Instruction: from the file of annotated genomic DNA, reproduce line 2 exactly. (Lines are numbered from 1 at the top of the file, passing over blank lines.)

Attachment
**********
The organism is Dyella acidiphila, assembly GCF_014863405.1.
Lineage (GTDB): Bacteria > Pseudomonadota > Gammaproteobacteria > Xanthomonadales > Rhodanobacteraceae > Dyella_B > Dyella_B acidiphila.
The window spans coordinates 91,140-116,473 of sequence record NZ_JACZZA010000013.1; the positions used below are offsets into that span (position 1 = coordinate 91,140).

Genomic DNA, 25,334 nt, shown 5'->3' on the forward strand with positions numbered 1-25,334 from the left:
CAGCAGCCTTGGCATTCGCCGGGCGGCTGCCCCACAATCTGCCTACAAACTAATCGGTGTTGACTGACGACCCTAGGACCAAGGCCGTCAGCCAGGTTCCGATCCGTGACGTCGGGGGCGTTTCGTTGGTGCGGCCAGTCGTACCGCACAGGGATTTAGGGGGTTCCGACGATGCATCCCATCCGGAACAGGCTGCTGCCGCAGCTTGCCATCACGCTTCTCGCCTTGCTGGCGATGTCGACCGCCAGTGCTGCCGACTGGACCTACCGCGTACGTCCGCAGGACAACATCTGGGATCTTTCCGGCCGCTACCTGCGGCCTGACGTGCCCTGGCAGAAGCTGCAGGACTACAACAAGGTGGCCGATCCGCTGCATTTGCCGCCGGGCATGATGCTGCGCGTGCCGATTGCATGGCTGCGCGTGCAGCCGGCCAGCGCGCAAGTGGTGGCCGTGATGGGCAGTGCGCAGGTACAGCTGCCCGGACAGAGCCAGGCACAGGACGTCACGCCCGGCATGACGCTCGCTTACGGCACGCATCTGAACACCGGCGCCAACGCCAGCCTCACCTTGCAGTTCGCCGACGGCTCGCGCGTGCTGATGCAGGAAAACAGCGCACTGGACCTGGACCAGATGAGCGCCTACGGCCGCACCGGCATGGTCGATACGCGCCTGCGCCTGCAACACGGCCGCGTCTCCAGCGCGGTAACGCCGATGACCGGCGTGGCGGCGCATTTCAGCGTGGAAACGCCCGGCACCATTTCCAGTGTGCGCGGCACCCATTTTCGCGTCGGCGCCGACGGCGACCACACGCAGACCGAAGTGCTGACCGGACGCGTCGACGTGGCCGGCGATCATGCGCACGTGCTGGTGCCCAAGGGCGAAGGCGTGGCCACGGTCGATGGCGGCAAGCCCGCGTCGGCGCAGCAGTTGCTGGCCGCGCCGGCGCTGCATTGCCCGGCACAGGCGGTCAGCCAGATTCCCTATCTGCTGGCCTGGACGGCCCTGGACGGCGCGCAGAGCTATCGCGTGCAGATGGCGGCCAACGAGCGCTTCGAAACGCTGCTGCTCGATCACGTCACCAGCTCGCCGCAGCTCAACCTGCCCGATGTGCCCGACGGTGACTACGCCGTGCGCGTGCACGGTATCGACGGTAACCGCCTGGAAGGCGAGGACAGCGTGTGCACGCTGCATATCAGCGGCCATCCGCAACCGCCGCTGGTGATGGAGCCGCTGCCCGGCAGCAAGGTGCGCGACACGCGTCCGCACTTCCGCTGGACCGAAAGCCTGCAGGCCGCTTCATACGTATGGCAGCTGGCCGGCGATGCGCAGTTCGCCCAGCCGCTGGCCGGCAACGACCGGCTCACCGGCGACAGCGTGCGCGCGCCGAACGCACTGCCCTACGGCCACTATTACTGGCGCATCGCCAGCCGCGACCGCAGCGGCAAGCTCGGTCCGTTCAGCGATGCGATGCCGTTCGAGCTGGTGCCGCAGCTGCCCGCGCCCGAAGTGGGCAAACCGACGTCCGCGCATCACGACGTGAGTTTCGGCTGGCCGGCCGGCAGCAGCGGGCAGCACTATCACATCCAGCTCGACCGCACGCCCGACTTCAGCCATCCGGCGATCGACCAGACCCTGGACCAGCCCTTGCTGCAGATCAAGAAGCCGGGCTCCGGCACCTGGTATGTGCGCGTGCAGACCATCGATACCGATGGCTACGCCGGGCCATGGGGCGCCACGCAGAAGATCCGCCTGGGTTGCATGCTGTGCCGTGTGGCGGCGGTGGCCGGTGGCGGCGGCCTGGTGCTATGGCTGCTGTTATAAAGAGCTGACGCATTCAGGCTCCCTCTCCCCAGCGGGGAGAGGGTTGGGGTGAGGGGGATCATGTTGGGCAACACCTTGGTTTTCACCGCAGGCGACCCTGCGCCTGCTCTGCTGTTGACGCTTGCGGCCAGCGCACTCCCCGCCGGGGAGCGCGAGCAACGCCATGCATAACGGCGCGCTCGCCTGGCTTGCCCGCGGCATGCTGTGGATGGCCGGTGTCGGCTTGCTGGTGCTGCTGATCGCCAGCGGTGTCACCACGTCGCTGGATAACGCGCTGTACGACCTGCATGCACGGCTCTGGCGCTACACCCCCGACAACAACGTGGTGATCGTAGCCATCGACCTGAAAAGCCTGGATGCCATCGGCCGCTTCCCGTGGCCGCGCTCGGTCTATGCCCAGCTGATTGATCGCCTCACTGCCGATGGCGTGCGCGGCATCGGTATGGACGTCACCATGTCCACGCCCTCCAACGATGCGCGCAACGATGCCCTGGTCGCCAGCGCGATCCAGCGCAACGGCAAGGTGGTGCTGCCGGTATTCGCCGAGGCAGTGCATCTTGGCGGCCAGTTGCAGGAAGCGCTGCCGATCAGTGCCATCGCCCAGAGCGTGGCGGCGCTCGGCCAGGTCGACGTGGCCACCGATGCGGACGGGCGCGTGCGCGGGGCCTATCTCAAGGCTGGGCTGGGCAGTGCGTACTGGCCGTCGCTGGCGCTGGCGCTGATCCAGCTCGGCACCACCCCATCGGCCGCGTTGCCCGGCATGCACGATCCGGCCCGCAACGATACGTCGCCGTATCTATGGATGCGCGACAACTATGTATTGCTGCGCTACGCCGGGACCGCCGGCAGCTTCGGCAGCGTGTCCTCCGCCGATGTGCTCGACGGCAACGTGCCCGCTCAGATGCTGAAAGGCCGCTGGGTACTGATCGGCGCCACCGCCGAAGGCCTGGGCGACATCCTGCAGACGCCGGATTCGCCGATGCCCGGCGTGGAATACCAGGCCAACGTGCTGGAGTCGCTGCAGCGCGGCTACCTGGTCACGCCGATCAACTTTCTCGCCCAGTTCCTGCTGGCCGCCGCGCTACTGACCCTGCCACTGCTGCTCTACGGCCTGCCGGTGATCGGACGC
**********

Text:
Lineage (GTDB): Bacteria > Pseudomonadota > Gammaproteobacteria > Xanthomonadales > Rhodanobacteraceae > Dyella_B > Dyella_B acidiphila.